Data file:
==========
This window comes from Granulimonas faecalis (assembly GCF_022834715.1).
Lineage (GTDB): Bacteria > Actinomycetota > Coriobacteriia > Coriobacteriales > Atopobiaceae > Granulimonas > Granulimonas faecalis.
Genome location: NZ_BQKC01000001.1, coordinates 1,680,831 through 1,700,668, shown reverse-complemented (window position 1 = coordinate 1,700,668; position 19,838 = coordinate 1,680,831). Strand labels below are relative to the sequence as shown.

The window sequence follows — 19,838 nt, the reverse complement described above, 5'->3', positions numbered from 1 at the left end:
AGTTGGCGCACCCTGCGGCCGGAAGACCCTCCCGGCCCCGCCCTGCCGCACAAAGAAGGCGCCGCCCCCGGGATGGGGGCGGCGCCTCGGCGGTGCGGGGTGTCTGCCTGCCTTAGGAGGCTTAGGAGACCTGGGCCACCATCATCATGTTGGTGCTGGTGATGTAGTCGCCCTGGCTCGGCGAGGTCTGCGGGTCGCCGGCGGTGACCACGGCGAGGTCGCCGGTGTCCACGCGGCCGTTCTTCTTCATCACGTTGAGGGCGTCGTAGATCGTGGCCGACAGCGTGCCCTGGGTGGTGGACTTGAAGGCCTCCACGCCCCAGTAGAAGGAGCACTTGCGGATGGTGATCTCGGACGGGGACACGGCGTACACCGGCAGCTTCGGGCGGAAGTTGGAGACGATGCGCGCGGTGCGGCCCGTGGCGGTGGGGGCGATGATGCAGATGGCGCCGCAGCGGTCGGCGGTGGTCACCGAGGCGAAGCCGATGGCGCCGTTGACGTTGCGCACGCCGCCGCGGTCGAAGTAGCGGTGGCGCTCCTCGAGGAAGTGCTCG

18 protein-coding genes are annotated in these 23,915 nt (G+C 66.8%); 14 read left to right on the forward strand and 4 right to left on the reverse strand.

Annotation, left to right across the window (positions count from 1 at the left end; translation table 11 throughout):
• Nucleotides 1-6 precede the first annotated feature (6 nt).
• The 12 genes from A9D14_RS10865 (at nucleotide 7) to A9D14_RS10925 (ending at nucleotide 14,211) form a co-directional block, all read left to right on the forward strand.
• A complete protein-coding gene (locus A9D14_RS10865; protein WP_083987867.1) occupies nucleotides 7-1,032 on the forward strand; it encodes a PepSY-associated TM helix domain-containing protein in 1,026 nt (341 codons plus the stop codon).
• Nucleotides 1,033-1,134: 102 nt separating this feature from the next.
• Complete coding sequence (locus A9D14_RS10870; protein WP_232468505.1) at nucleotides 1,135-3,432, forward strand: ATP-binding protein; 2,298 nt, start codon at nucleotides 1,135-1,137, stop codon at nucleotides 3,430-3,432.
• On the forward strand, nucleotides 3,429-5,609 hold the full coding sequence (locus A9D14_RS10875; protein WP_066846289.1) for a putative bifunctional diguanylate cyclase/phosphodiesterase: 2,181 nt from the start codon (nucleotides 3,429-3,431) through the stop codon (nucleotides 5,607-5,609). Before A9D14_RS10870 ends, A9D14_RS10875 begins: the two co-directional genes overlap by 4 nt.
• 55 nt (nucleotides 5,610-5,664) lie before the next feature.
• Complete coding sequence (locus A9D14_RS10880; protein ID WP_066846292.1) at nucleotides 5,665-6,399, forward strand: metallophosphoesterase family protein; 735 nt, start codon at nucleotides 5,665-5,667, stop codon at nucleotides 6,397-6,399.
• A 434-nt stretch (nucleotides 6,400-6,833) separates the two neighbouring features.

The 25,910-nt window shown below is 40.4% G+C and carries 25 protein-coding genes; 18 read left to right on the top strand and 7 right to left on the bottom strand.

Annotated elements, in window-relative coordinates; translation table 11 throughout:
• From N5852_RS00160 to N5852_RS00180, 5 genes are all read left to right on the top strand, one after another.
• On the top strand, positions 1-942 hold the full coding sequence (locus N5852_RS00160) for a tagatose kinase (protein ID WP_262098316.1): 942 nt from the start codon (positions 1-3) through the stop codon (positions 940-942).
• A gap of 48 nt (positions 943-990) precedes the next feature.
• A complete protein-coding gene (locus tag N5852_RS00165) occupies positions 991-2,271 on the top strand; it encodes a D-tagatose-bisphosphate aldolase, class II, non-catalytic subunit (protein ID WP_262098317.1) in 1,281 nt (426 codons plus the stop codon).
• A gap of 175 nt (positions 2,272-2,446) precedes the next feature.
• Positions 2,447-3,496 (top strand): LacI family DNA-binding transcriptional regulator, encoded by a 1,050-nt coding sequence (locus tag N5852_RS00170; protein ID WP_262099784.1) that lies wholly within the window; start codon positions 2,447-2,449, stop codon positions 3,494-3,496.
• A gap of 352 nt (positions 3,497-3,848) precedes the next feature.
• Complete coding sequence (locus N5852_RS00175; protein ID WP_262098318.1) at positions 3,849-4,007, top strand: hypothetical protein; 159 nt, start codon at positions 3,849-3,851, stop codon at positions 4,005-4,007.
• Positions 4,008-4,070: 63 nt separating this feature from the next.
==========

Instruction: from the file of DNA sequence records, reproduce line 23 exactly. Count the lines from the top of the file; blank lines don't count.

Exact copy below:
• A gap of 175 nt (positions 2,272-2,446) precedes the next feature.